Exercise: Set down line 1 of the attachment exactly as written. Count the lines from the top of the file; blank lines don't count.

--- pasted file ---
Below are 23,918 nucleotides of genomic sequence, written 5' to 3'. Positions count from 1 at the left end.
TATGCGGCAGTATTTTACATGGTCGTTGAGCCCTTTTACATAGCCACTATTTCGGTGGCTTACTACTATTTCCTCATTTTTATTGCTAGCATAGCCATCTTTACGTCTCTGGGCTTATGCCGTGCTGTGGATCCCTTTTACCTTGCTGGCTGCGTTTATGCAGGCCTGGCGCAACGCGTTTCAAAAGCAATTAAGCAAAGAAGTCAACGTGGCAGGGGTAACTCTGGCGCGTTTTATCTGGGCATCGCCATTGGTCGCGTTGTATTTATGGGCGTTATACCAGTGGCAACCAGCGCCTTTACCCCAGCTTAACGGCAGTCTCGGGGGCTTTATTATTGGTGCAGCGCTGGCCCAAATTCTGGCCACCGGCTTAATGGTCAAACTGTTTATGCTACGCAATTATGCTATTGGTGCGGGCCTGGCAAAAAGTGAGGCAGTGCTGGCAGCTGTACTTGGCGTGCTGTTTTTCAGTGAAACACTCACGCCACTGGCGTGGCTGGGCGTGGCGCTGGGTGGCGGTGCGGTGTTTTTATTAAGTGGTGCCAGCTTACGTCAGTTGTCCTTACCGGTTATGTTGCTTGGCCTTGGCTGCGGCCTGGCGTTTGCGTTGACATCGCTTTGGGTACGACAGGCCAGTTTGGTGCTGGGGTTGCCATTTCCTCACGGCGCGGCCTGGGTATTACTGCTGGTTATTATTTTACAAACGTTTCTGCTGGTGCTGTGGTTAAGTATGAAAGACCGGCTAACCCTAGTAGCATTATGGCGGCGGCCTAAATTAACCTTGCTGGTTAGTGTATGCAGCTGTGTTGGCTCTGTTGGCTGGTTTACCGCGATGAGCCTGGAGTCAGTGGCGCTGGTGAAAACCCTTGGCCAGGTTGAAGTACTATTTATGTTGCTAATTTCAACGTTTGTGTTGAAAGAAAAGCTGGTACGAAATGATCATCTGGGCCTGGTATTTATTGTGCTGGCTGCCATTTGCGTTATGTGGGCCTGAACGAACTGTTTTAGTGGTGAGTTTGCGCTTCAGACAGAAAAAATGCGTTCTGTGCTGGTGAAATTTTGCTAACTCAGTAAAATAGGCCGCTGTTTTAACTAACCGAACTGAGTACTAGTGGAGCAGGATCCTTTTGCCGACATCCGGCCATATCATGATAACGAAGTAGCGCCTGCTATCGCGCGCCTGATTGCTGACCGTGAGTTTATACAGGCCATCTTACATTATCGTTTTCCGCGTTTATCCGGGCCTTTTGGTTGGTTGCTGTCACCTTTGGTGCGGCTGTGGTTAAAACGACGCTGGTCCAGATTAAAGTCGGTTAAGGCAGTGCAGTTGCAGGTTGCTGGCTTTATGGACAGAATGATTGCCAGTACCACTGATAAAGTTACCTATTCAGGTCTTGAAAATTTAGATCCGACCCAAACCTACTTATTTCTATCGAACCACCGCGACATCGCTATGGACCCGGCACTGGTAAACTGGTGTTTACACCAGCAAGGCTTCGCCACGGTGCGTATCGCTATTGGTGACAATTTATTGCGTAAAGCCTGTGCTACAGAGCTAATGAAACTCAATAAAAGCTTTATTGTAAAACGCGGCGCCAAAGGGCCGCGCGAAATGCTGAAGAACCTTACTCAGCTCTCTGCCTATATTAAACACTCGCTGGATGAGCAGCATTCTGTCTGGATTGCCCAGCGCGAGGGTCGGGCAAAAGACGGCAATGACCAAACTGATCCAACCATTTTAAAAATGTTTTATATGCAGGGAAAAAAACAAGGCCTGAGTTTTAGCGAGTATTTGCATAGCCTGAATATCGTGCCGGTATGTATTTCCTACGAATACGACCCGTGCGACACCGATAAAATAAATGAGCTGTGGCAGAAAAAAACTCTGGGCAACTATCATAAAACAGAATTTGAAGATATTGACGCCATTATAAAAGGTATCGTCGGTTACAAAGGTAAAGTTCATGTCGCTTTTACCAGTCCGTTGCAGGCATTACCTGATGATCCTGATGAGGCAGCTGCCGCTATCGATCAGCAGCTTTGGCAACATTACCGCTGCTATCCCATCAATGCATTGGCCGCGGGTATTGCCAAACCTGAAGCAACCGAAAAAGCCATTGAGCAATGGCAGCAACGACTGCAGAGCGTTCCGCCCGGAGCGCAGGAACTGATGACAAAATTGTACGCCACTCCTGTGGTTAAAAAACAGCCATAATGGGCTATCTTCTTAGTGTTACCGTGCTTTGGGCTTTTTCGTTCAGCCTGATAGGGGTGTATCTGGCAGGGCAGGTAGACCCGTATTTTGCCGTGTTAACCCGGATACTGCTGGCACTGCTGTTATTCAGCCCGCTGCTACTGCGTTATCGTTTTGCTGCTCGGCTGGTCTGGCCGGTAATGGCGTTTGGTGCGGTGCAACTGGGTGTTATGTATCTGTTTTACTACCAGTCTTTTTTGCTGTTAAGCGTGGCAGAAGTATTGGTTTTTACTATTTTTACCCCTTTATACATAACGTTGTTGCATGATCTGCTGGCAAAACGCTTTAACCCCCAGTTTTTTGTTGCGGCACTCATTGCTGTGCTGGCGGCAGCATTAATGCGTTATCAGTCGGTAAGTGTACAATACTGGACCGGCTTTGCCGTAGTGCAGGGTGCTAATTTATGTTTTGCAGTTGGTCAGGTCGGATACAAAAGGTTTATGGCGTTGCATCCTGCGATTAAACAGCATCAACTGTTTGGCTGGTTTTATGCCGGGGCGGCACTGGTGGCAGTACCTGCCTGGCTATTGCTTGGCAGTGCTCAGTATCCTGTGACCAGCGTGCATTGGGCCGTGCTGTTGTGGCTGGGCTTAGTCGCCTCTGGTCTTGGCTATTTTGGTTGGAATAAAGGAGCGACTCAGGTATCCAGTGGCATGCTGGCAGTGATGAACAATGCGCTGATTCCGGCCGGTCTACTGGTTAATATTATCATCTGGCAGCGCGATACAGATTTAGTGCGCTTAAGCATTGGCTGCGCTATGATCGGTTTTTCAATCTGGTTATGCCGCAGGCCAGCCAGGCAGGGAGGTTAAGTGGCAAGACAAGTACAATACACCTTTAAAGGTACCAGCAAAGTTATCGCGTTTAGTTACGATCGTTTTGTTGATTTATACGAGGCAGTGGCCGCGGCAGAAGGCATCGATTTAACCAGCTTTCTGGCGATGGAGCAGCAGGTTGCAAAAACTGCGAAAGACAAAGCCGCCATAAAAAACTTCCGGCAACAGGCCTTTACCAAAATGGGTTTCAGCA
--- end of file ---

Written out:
Below are 23,918 nucleotides of genomic sequence, written 5' to 3'. Positions count from 1 at the left end.